The Comisión Federal de Competencia's new guidelines clarify notification requirements for joint ventures and the "failing firm" defense.
Newly revised merger control guidelines ("Guidelines") from the Comisión Federal de Competencia ("COFECE"), Mexico's competition law authority, clarify when parties to joint ventures or collaborations ("JVs") must report those transactions to COFECE. The Guidelines provide much needed guidance about JV notification obligations and narrow the types of JVs that parties must report. The Guidelines also incorporate a "failing firm" defense and a number of technical changes to Mexico's notification requirements.
Mexico requires parties to certain "concentrations" to report those transactions to COFECE prior to closing. Mexican law defines concentrations to include mergers, acquisitions, or "any act by virtue of which companies, associations, shares, social shares, trusts or assets in general that is carried out between competitors, suppliers, clients or any other economic agents." The Guidelines introduce factors to help JV parties determine whether Mexican merger control law requires a premerger notification to COFECE under the broad definition of a "concentration." Like other M&A, JVs are reportable in Mexico only if they also meet one of the three alternative thresholds regarding revenues and assets of the parties and transaction size. Those thresholds remain unchanged.
According to the Guidelines, the most common types of JVs that could be notifiable "concentrations," include: (i) consolidation of business or production activities analogous to a merger; (ii) creation of a network involving the sharing of a majority of or all marketplace assets; (iii) joint selling, marketing, distribution, or commercialization; (iv) joint purchasing (buyers' clubs); and (v) R&D JVs.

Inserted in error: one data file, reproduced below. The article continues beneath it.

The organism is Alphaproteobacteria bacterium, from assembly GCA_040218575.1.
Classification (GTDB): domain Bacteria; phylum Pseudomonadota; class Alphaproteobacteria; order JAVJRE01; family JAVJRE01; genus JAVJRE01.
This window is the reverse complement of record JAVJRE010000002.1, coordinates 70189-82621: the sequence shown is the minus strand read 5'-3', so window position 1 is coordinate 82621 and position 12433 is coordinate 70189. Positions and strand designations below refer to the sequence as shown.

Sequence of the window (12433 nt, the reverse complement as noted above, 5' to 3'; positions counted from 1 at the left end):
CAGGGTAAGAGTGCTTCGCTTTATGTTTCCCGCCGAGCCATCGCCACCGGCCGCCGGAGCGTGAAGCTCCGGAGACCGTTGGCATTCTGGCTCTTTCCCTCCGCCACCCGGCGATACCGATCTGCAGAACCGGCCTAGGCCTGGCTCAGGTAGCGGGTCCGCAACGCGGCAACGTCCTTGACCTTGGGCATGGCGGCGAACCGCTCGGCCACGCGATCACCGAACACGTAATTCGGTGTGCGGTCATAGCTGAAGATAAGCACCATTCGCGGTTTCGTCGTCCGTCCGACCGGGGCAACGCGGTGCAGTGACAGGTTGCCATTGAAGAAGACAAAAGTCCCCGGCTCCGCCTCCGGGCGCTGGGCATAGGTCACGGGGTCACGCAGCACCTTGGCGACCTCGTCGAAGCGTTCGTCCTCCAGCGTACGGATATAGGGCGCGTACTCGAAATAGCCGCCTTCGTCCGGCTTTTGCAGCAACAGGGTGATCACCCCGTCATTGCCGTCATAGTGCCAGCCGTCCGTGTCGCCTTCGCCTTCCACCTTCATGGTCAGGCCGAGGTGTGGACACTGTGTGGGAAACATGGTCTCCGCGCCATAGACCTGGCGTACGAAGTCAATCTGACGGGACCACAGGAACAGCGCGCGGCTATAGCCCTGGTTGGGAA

To determine whether a notification is necessary, COFECE will consider the duration, independence, and scope/effect (competitive impact) of the JV on a case-by-case basis. A filing is more likely to be necessary if:
- Duration. The JV is of permanent, long-term, or undetermined duration (compared to short-term agreements).
- Independence. The parties create a new marketplace participant with operational autonomy with respect to marketing, prices, distribution, sales, financial, or other decisions.
- Scope/Effect. The JV reduces or eliminates competition between the parties.
Failing Firm Defense
Although COFECE already considers the impact of a target's failing financial condition in its antitrust analysis, the Guidelines introduce the first written guidance on a "failing firm" defense to an otherwise anticompetitive transaction. The elements of the defense are similar to the failing firm defense in the U.S. Horizontal Merger Guidelines (see our Jones Day Alert from July 2017, "Federal Court Rejects Failing Firm Defense in Merger Case," and this article) and require the parties to show that: (i) the company cannot meet its financial commitments; (ii) there is imminent risk that the company will exit the market; (iii) there are no reorganization alternatives; and (iv) the seller made good faith efforts to find an alternative buyer. Parties to a transaction involving a failing business should consider the best evidence to present COFECE about the company's financial deterioration and lack of alternative transactions.